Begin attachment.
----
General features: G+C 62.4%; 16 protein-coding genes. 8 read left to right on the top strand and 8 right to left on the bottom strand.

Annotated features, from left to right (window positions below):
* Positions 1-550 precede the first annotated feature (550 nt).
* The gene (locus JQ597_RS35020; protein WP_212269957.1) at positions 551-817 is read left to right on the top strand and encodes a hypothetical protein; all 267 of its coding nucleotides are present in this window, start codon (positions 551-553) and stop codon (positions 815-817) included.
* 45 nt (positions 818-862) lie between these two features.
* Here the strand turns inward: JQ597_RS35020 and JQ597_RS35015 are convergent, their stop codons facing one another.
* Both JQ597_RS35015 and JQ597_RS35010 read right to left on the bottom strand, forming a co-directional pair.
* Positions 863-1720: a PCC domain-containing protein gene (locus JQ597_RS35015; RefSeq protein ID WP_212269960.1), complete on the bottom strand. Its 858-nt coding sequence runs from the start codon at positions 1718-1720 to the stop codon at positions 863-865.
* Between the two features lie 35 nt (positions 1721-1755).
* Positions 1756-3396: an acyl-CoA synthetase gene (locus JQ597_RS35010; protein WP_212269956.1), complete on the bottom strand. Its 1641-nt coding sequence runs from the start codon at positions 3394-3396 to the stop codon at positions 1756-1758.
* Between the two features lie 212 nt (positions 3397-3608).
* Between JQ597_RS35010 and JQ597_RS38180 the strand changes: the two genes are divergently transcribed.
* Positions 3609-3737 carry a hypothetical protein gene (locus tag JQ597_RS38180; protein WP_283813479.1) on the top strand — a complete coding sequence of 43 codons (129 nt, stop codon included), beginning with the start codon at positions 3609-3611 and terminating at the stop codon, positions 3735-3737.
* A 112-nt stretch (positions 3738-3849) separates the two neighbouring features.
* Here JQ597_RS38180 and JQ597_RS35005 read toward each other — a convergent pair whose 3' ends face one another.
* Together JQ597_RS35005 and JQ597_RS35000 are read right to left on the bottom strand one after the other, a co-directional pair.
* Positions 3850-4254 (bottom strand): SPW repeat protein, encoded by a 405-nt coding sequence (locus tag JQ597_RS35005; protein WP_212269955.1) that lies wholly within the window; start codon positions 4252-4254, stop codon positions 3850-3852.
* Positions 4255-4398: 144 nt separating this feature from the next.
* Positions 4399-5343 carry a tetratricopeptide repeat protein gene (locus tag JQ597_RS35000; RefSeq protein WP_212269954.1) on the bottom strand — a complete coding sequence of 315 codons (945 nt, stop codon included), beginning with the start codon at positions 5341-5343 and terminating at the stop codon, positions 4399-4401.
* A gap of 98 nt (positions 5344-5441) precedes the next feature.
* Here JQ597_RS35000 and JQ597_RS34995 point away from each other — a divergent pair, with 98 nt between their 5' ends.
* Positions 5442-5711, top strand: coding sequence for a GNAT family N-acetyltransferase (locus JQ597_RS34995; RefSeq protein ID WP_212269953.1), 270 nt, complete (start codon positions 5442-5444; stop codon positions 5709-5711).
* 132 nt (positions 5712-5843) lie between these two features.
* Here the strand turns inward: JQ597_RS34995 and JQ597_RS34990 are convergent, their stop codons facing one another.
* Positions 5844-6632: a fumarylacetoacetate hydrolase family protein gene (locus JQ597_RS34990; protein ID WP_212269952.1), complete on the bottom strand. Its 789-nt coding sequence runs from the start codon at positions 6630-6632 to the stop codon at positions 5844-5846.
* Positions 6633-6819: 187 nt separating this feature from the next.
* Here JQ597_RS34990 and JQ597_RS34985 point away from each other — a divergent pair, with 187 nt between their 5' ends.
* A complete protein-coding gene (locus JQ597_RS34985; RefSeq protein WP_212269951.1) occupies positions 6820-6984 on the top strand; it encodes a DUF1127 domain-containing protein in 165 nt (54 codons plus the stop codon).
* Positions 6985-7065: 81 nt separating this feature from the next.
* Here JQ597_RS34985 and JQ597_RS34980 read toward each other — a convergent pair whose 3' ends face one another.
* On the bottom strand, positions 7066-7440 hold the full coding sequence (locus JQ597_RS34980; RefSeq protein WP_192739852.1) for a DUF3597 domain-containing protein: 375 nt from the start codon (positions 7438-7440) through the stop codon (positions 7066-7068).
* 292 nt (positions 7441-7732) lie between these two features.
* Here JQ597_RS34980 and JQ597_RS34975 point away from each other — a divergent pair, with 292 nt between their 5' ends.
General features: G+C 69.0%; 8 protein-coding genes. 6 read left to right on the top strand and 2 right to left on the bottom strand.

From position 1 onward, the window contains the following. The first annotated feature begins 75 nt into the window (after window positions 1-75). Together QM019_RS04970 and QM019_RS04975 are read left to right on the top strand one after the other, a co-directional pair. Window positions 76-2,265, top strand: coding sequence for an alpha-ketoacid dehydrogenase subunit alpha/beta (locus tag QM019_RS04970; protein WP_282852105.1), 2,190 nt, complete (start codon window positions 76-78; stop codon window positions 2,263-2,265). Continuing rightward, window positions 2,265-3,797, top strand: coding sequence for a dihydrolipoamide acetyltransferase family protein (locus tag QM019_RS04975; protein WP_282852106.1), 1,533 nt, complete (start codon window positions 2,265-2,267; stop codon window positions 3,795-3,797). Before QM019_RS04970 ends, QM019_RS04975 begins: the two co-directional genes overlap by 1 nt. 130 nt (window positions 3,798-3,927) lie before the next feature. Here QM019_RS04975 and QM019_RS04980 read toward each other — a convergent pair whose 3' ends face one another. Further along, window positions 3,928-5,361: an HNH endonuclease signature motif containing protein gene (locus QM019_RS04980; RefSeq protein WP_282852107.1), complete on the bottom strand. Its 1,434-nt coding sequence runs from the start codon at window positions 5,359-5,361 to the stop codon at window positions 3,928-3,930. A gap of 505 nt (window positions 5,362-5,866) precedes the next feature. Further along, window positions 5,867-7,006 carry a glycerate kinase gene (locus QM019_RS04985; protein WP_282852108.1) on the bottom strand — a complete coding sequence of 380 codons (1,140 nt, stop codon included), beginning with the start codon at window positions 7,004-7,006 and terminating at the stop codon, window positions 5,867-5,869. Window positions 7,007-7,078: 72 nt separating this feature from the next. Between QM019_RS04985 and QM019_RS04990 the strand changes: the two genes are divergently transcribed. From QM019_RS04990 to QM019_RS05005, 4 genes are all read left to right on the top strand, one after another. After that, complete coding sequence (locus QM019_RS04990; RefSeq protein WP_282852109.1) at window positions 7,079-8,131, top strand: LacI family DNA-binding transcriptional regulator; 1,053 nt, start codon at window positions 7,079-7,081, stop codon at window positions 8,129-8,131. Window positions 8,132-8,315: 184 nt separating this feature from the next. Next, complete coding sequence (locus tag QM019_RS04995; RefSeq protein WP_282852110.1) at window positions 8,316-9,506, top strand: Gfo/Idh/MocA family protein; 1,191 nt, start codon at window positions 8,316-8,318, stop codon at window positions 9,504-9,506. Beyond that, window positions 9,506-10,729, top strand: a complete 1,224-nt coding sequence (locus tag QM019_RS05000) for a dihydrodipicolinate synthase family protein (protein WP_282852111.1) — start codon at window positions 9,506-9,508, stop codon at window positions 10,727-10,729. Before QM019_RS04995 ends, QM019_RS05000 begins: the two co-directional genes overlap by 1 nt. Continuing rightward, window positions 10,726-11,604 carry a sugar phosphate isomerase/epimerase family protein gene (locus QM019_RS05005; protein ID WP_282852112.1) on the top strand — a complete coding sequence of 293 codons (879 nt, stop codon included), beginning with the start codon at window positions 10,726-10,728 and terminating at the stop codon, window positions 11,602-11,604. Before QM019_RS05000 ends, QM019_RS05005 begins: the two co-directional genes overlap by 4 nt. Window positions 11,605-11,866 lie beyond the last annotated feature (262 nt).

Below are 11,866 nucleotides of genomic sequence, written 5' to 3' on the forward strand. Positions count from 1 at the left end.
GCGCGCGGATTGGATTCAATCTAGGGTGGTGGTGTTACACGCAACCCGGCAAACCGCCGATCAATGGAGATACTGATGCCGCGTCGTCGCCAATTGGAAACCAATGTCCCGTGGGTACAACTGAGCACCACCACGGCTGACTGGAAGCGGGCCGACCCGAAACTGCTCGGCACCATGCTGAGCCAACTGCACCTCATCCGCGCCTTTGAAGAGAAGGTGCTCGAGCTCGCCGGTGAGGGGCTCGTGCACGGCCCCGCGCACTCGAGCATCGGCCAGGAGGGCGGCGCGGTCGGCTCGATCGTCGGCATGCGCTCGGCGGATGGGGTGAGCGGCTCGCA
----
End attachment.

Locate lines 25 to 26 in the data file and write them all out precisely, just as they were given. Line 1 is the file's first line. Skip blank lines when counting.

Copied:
* Positions 5844-6632: a fumarylacetoacetate hydrolase family protein gene (locus JQ597_RS34990; protein ID WP_212269952.1), complete on the bottom strand. Its 789-nt coding sequence runs from the start codon at positions 6630-6632 to the stop codon at positions 5844-5846.
* Positions 6633-6819: 187 nt separating this feature from the next.